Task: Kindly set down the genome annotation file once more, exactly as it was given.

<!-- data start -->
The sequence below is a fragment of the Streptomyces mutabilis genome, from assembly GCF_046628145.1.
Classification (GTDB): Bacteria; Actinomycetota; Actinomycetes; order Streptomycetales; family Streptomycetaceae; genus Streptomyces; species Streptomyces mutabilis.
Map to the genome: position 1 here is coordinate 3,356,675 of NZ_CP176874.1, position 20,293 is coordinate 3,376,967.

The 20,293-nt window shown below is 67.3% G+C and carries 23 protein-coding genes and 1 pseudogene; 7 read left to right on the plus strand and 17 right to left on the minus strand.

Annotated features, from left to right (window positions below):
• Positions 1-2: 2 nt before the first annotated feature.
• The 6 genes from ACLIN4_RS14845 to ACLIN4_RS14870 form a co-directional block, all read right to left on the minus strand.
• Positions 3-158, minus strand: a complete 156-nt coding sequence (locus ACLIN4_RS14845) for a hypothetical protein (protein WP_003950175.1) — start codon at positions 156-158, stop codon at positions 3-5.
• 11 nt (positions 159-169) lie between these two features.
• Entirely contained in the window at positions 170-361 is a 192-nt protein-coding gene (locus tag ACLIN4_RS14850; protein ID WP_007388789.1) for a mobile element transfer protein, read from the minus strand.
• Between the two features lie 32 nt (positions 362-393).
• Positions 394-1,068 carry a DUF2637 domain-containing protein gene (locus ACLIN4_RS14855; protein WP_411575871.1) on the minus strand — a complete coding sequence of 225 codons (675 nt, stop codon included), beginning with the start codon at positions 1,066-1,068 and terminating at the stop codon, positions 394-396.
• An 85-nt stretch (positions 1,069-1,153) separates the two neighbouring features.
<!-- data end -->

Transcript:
The sequence below is a fragment of the Streptomyces mutabilis genome, from assembly GCF_046628145.1.
Classification (GTDB): Bacteria; Actinomycetota; Actinomycetes; order Streptomycetales; family Streptomycetaceae; genus Streptomyces; species Streptomyces mutabilis.
Map to the genome: position 1 here is coordinate 3,356,675 of NZ_CP176874.1, position 20,293 is coordinate 3,376,967.

The 20,293-nt window shown below is 67.3% G+C and carries 23 protein-coding genes and 1 pseudogene; 7 read left to right on the plus strand and 17 right to left on the minus strand.

Annotated features, from left to right (window positions below):
• Positions 1-2: 2 nt before the first annotated feature.
• The 6 genes from ACLIN4_RS14845 to ACLIN4_RS14870 form a co-directional block, all read right to left on the minus strand.
• Positions 3-158, minus strand: a complete 156-nt coding sequence (locus ACLIN4_RS14845) for a hypothetical protein (protein WP_003950175.1) — start codon at positions 156-158, stop codon at positions 3-5.
• 11 nt (positions 159-169) lie between these two features.
• Entirely contained in the window at positions 170-361 is a 192-nt protein-coding gene (locus tag ACLIN4_RS14850; protein ID WP_007388789.1) for a mobile element transfer protein, read from the minus strand.
• Between the two features lie 32 nt (positions 362-393).
• Positions 394-1,068 carry a DUF2637 domain-containing protein gene (locus ACLIN4_RS14855; protein WP_411575871.1) on the minus strand — a complete coding sequence of 225 codons (675 nt, stop codon included), beginning with the start codon at positions 1,066-1,068 and terminating at the stop codon, positions 394-396.
• An 85-nt stretch (positions 1,069-1,153) separates the two neighbouring features.